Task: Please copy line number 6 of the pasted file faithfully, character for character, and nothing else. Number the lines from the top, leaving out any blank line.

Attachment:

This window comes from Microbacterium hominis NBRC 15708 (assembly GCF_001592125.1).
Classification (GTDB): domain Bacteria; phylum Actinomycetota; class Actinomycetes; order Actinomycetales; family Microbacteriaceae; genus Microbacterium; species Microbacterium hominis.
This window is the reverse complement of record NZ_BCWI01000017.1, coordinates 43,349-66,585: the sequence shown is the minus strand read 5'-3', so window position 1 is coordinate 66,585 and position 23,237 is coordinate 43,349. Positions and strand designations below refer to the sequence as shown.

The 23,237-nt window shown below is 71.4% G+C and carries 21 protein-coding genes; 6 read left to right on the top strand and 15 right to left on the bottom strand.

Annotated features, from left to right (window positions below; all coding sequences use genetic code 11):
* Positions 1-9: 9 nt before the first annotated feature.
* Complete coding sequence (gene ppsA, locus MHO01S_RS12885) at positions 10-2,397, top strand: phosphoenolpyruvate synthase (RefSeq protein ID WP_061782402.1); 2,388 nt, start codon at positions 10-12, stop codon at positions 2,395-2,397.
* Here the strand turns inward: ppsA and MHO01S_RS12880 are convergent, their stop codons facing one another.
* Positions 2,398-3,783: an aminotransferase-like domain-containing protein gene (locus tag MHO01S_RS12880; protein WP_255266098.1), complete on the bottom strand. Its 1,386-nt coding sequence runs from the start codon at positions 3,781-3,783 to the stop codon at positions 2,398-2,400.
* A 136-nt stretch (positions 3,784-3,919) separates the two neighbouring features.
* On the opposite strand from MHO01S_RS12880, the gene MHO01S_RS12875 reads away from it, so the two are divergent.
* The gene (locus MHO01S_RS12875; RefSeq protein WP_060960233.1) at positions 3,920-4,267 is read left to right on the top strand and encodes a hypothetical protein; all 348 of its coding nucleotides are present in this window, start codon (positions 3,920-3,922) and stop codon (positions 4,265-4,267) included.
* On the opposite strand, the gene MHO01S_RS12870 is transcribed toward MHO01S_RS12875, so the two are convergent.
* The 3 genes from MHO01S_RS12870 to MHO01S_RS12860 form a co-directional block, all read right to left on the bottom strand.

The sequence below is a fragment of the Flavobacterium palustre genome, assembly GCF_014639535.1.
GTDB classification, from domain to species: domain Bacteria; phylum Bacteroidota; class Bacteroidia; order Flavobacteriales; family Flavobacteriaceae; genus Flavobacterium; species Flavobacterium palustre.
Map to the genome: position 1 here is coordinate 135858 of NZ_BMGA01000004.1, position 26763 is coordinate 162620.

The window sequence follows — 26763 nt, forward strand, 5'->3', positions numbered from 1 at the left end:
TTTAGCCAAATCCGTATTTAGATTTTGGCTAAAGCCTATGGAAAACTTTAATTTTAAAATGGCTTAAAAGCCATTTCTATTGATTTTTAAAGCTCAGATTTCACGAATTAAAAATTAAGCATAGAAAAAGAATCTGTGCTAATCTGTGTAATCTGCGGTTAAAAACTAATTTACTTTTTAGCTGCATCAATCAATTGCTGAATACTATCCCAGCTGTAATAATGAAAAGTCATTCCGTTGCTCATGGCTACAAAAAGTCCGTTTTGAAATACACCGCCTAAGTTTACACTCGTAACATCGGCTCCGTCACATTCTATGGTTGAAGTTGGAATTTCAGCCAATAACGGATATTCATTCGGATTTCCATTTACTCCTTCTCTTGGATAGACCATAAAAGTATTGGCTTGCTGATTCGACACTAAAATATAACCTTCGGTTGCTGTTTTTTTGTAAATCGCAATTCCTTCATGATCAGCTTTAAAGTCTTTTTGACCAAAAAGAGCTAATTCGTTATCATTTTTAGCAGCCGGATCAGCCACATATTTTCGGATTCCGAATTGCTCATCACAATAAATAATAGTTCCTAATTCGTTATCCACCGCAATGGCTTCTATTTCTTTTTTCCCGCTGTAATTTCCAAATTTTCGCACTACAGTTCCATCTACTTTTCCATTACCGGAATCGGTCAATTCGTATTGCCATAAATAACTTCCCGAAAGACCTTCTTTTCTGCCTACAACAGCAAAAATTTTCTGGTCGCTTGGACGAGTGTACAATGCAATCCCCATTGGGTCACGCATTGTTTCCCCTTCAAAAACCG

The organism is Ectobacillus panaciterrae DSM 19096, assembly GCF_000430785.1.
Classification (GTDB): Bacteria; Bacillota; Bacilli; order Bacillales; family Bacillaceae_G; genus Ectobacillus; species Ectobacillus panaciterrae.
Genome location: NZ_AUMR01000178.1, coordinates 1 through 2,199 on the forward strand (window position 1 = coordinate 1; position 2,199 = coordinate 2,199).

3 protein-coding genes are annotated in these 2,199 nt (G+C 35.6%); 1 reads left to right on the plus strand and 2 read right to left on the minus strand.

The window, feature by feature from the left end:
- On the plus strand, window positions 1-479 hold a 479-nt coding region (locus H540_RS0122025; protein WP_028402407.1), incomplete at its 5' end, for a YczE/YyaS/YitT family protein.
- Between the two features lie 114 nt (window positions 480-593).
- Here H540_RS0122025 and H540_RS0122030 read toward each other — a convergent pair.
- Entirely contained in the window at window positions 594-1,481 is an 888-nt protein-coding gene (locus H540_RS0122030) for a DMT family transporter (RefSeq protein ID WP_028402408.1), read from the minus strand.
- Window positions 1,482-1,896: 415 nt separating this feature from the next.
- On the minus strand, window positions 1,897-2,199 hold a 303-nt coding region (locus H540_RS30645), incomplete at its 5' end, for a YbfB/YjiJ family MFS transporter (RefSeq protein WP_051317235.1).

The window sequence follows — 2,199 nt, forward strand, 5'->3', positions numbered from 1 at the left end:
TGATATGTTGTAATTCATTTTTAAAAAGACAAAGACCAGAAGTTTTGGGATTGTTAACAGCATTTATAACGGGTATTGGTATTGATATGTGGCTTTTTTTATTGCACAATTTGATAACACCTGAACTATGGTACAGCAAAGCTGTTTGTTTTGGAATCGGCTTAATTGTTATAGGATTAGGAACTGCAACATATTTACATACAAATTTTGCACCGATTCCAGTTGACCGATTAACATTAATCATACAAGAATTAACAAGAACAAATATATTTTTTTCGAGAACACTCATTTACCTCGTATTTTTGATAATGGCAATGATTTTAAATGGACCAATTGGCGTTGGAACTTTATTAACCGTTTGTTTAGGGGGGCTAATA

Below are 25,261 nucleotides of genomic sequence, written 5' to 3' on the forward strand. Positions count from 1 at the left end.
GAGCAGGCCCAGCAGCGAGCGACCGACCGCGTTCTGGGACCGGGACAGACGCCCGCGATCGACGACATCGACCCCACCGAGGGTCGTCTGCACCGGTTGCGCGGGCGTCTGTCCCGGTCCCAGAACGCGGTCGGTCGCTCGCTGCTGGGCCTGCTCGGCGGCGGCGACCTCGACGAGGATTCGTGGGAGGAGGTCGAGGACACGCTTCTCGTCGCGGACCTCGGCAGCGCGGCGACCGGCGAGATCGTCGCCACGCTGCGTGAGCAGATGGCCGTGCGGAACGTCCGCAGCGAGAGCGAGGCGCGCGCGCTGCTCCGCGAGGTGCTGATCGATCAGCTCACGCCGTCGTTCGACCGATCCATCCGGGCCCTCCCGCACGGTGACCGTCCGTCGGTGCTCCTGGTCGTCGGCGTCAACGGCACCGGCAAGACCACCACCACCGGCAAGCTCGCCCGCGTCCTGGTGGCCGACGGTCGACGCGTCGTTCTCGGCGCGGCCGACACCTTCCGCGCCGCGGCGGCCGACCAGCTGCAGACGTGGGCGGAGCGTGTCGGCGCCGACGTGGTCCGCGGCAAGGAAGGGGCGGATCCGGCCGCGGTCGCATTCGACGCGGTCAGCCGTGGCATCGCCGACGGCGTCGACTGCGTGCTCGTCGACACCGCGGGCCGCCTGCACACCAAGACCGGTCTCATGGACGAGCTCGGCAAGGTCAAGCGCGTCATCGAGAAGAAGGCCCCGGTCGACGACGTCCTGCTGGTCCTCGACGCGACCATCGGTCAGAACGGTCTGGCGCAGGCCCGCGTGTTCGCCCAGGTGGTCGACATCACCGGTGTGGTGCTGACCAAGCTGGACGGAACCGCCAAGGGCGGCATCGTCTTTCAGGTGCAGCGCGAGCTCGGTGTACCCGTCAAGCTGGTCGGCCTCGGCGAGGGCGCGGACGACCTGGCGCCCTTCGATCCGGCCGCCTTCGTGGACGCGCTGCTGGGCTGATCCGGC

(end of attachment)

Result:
* Positions 1-9: 9 nt before the first annotated feature.